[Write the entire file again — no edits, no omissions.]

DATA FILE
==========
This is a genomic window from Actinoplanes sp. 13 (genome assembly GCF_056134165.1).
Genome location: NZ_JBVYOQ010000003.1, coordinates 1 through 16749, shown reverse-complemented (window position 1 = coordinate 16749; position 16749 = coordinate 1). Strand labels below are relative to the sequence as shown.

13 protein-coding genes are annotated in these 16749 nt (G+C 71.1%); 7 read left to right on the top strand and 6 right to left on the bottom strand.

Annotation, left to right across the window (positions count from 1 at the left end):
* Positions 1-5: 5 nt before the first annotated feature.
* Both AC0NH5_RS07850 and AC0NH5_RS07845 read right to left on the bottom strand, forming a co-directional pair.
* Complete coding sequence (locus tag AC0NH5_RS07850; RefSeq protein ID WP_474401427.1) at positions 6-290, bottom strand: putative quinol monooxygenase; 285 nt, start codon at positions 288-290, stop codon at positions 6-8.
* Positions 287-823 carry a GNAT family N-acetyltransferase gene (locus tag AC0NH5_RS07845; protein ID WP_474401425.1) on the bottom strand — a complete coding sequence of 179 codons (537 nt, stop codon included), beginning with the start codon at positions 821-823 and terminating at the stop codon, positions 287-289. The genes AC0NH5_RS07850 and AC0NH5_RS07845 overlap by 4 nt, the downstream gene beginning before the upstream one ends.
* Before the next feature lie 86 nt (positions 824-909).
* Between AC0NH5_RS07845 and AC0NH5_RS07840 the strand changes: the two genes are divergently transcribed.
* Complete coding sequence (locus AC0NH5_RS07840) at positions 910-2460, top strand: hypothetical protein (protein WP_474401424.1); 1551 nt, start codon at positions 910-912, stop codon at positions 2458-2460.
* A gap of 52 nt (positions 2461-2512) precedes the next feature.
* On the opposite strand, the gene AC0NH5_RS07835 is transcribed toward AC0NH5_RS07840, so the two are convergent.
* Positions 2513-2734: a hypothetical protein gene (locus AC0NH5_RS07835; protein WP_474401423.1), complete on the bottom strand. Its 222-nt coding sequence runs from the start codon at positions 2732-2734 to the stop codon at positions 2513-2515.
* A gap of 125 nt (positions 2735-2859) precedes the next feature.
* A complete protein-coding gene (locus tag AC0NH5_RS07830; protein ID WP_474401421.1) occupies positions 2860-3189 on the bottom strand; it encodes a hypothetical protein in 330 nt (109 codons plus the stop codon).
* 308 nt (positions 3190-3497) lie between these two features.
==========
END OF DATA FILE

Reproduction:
This is a genomic window from Actinoplanes sp. 13 (genome assembly GCF_056134165.1).
Genome location: NZ_JBVYOQ010000003.1, coordinates 1 through 16749, shown reverse-complemented (window position 1 = coordinate 16749; position 16749 = coordinate 1). Strand labels below are relative to the sequence as shown.

13 protein-coding genes are annotated in these 16749 nt (G+C 71.1%); 7 read left to right on the top strand and 6 right to left on the bottom strand.

Annotation, left to right across the window (positions count from 1 at the left end):
* Positions 1-5: 5 nt before the first annotated feature.
* Both AC0NH5_RS07850 and AC0NH5_RS07845 read right to left on the bottom strand, forming a co-directional pair.
* Complete coding sequence (locus tag AC0NH5_RS07850; RefSeq protein ID WP_474401427.1) at positions 6-290, bottom strand: putative quinol monooxygenase; 285 nt, start codon at positions 288-290, stop codon at positions 6-8.
* Positions 287-823 carry a GNAT family N-acetyltransferase gene (locus tag AC0NH5_RS07845; protein ID WP_474401425.1) on the bottom strand — a complete coding sequence of 179 codons (537 nt, stop codon included), beginning with the start codon at positions 821-823 and terminating at the stop codon, positions 287-289. The genes AC0NH5_RS07850 and AC0NH5_RS07845 overlap by 4 nt, the downstream gene beginning before the upstream one ends.
* Before the next feature lie 86 nt (positions 824-909).
* Between AC0NH5_RS07845 and AC0NH5_RS07840 the strand changes: the two genes are divergently transcribed.
* Complete coding sequence (locus AC0NH5_RS07840) at positions 910-2460, top strand: hypothetical protein (protein WP_474401424.1); 1551 nt, start codon at positions 910-912, stop codon at positions 2458-2460.
* A gap of 52 nt (positions 2461-2512) precedes the next feature.
* On the opposite strand, the gene AC0NH5_RS07835 is transcribed toward AC0NH5_RS07840, so the two are convergent.
* Positions 2513-2734: a hypothetical protein gene (locus AC0NH5_RS07835; protein WP_474401423.1), complete on the bottom strand. Its 222-nt coding sequence runs from the start codon at positions 2732-2734 to the stop codon at positions 2513-2515.
* A gap of 125 nt (positions 2735-2859) precedes the next feature.
* A complete protein-coding gene (locus tag AC0NH5_RS07830; protein ID WP_474401421.1) occupies positions 2860-3189 on the bottom strand; it encodes a hypothetical protein in 330 nt (109 codons plus the stop codon).
* 308 nt (positions 3190-3497) lie between these two features.